This article asks whether the analogy between state and firm is a promising strategy for promoting workplace democracy and provides a negative answer, explaining why analogical arguments are not a good strategy for justifying workplace democracy. The article contends that the state-firm analogy is misguided for at least three reasons: (1) it is structurally inconclusive, (2) it is based on a category mistake, and (3) it leads us away from the central question we should ask, which is: What would concretely imply, and what is required, in order to democratize the workplace? I begin by offering an interpretation of the state-firm analogy which shows that use of the analogical argument in Dahl's justification of workplace democracy engenders excessive and unnecessary theoretical costs which bear negatively on his conclusion. I then proceed to examine more recent contributions to the debate and show that supporters and critics of the state-firm analogy alike do not advance our understanding of the analogical argument. In the last part of the article I provide a general theoretical explanation of why arguments based on the state-firm analogy are not good candidates for defending workplace democracy.

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Book Reviews

Dominik Austrup, Marion Repetti, Andreas Avgousti, Th. W. Bottelier, and Antonin Lacelle-Webster

pluralist understanding of democracy, populism and liberal democracies are fundamentally incompatible (39). Galston proceeds by laying out a historical analysis of the rise of populist parties in Europe focusing on Hungary, Poland, and France (chap. 4

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On Counterrevolution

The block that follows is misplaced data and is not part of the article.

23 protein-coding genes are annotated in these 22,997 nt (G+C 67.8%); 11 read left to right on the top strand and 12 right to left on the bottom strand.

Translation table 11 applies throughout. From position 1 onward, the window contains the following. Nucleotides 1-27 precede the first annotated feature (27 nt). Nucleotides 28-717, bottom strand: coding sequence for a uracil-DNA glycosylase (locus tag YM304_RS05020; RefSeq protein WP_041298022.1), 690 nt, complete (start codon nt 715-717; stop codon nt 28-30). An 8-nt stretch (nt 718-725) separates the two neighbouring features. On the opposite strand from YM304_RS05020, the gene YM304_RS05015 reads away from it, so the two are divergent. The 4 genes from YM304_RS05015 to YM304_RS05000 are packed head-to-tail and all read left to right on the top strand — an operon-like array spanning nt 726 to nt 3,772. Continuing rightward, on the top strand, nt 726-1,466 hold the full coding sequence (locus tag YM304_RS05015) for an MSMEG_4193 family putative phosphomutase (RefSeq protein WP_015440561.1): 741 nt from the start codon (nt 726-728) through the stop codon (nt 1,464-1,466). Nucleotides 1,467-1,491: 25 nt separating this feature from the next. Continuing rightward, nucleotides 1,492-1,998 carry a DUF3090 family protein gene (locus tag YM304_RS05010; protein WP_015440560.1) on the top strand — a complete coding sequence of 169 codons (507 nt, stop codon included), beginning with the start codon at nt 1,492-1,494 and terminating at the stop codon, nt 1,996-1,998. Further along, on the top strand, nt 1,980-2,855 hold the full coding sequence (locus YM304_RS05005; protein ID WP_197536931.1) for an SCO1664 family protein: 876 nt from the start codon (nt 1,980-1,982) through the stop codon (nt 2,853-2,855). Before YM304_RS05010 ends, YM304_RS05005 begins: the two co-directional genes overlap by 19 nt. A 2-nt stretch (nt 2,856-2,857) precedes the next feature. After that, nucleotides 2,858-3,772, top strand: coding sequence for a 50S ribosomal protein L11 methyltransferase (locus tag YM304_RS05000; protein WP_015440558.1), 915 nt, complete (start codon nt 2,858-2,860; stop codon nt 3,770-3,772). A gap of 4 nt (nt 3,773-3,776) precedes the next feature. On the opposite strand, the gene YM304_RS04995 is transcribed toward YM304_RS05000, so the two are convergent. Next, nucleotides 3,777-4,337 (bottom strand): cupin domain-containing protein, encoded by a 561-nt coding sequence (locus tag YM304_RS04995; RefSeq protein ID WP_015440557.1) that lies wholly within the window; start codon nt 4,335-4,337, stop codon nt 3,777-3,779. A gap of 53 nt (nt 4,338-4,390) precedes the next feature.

Semantic Investigations of a Counterconcept during the French Revolution

Friedemann Pestel

the observation that the uses of the category of counterrevolution in scholarship on the French Revolution significantly contrast with its historical occurrences. Its widespread association with political reaction, ultraroyalism, or restoration of the

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The Socio-analytical Approach

Differences in International Scientific Discourses

Rolf-Dieter Hepp

East of the Rhine, Pierre Bourdieu's theory and his object-related works are understood primarily as an analysis of French society. Their particular implications are understood in such a way that the analyses capture the particularities of the

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The Specter of Communism

Denmark, 1848

Bertel Nygaard

Among all the new phenomena in recent times, none have appeared as radical and comprehensively subversive as socialism and communism. In France, the center and starting-point of all political movement, socialism and communism has proven to be the

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Hegemony, Crisis and Bonapartism in Italy, Spain and France

Francesco Maria Scanni and Francesco Compolongo

of the 15M movement, catalysed that nation's crisis of bipolarism with its denunciation of the privilege and corruption in politics and finance ( Caruso 2014 Della Porta et al. 2017a ; Martin 2015 ; Torreblanca 2015 ). Finally, in France ex